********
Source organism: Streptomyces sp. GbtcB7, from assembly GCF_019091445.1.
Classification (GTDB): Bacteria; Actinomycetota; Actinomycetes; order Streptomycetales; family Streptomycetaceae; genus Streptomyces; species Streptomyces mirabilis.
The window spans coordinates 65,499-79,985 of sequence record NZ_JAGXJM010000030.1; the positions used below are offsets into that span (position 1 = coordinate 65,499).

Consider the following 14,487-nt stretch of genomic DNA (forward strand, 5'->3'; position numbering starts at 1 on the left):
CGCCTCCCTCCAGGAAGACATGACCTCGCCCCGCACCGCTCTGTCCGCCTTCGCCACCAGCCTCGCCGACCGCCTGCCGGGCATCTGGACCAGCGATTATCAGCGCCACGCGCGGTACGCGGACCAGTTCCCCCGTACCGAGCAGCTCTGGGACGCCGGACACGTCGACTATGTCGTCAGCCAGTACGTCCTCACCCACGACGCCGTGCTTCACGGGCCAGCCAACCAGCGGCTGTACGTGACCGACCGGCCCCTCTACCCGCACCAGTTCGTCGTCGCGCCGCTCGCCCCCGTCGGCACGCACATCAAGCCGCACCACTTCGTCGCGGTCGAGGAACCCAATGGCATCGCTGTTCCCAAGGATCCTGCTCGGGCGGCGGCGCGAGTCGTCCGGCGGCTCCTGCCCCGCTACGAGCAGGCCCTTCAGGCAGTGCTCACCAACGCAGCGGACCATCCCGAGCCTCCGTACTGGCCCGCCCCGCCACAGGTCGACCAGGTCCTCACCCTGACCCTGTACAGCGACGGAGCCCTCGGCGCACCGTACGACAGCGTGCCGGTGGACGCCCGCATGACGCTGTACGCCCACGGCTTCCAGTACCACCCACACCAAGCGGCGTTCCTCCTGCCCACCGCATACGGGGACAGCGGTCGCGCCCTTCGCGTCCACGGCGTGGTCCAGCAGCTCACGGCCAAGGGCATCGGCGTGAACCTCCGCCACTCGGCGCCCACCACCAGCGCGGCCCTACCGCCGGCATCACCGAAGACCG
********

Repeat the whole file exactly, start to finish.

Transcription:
Source organism: Streptomyces sp. GbtcB7, from assembly GCF_019091445.1.
Classification (GTDB): Bacteria; Actinomycetota; Actinomycetes; order Streptomycetales; family Streptomycetaceae; genus Streptomyces; species Streptomyces mirabilis.
The window spans coordinates 65,499-79,985 of sequence record NZ_JAGXJM010000030.1; the positions used below are offsets into that span (position 1 = coordinate 65,499).

Consider the following 14,487-nt stretch of genomic DNA (forward strand, 5'->3'; position numbering starts at 1 on the left):
CGCCTCCCTCCAGGAAGACATGACCTCGCCCCGCACCGCTCTGTCCGCCTTCGCCACCAGCCTCGCCGACCGCCTGCCGGGCATCTGGACCAGCGATTATCAGCGCCACGCGCGGTACGCGGACCAGTTCCCCCGTACCGAGCAGCTCTGGGACGCCGGACACGTCGACTATGTCGTCAGCCAGTACGTCCTCACCCACGACGCCGTGCTTCACGGGCCAGCCAACCAGCGGCTGTACGTGACCGACCGGCCCCTCTACCCGCACCAGTTCGTCGTCGCGCCGCTCGCCCCCGTCGGCACGCACATCAAGCCGCACCACTTCGTCGCGGTCGAGGAACCCAATGGCATCGCTGTTCCCAAGGATCCTGCTCGGGCGGCGGCGCGAGTCGTCCGGCGGCTCCTGCCCCGCTACGAGCAGGCCCTTCAGGCAGTGCTCACCAACGCAGCGGACCATCCCGAGCCTCCGTACTGGCCCGCCCCGCCACAGGTCGACCAGGTCCTCACCCTGACCCTGTACAGCGACGGAGCCCTCGGCGCACCGTACGACAGCGTGCCGGTGGACGCCCGCATGACGCTGTACGCCCACGGCTTCCAGTACCACCCACACCAAGCGGCGTTCCTCCTGCCCACCGCATACGGGGACAGCGGTCGCGCCCTTCGCGTCCACGGCGTGGTCCAGCAGCTCACGGCCAAGGGCATCGGCGTGAACCTCCGCCACTCGGCGCCCACCACCAGCGCGGCCCTACCGCCGGCATCACCGAAGACCG